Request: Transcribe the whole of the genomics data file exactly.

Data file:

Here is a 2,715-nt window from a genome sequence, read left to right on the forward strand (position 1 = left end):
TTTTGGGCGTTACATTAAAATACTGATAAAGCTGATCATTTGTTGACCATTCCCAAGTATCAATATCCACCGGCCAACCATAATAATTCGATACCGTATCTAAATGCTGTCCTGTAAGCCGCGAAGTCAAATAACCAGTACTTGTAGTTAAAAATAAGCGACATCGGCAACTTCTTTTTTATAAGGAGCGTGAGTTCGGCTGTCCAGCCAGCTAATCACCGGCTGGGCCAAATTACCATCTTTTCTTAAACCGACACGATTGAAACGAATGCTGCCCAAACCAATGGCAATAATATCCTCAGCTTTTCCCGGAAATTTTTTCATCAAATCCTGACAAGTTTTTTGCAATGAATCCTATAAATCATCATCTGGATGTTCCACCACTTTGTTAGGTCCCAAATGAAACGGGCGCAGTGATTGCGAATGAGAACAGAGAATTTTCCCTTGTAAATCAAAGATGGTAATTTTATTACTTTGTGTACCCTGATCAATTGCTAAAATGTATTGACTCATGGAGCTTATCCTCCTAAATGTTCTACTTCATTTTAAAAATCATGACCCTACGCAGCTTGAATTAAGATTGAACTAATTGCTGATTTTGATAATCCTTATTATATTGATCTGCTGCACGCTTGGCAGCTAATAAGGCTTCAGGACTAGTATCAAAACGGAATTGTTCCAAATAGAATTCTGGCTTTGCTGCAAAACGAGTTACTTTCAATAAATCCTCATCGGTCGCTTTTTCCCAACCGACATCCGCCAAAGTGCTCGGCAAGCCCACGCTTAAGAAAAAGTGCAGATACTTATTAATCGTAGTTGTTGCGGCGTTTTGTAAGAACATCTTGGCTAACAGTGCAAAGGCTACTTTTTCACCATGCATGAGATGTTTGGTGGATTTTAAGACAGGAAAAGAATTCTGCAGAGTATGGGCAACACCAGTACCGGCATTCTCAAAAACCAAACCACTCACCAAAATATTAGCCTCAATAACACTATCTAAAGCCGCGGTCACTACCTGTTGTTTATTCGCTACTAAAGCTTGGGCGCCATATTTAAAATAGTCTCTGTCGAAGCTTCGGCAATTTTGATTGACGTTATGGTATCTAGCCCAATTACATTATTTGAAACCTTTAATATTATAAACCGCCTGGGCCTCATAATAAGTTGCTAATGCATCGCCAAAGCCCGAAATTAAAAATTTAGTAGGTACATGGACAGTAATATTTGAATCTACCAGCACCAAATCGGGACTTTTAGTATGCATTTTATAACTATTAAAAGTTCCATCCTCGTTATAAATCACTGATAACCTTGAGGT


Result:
Here is a 2,715-nt window from a genome sequence, read left to right on the forward strand (position 1 = left end):
TTTTGGGCGTTACATTAAAATACTGATAAAGCTGATCATTTGTTGACCATTCCCAAGTATCAATATCCACCGGCCAACCATAATAATTCGATACCGTATCTAAATGCTGTCCTGTAAGCCGCGAAGTCAAATAACCAGTACTTGTAGTTAAAAATAAGCGACATCGGCAACTTCTTTTTTATAAGGAGCGTGAGTTCGGCTGTCCAGCCAGCTAATCACCGGCTGGGCCAAATTACCATCTTTTCTTAAACCGACACGATTGAAACGAATGCTGCCCAAACCAATGGCAATAATATCCTCAGCTTTTCCCGGAAATTTTTTCATCAAATCCTGACAAGTTTTTTGCAATGAATCCTATAAATCATCATCTGGATGTTCCACCACTTTGTTAGGTCCCAAATGAAACGGGCGCAGTGATTGCGAATGAGAACAGAGAATTTTCCCTTGTAAATCAAAGATGGTAATTTTATTACTTTGTGTACCCTGATCAATTGCTAAAATGTATTGACTCATGGAGCTTATCCTCCTAAATGTTCTACTTCATTTTAAAAATCATGACCCTACGCAGCTTGAATTAAGATTGAACTAATTGCTGATTTTGATAATCCTTATTATATTGATCTGCTGCACGCTTGGCAGCTAATAAGGCTTCAGGACTAGTATCAAAACGGAATTGTTCCAAATAGAATTCTGGCTTTGCTGCAAAACGAGTTACTTTCAATAAATCCTCATCGGTCGCTTTTTCCCAACCGACATCCGCCAAAGTGCTCGGCAAGCCCACGCTTAAGAAAAAGTGCAGATACTTATTAATCGTAGTTGTTGCGGCGTTTTGTAAGAACATCTTGGCTAACAGTGCAAAGGCTACTTTTTCACCATGCATGAGATGTTTGGTGGATTTTAAGACAGGAAAAGAATTCTGCAGAGTATGGGCAACACCAGTACCGGCATTCTCAAAAACCAAACCACTCACCAAAATATTAGCCTCAATAACACTATCTAAAGCCGCGGTCACTACCTGTTGTTTATTCGCTACTAAAGCTTGGGCGCCATATTTAAAATAGTCTCTGTCGAAGCTTCGGCAATTTTGATTGACGTTATGGTATCTAGCCCAATTACATTATTTGAAACCTTTAATATTATAAACCGCCTGGGCCTCATAATAAGTTGCTAATGCATCGCCAAAGCCCGAAATTAAAAATTTAGTAGGTACATGGACAGTAATATTTGAATCTACCAGCACCAAATCGGGACTTTTAGTATGCATTTTATAACTATTAAAAGTTCCATCCTCGTTATAAATCACTGATAACCTTGAGGT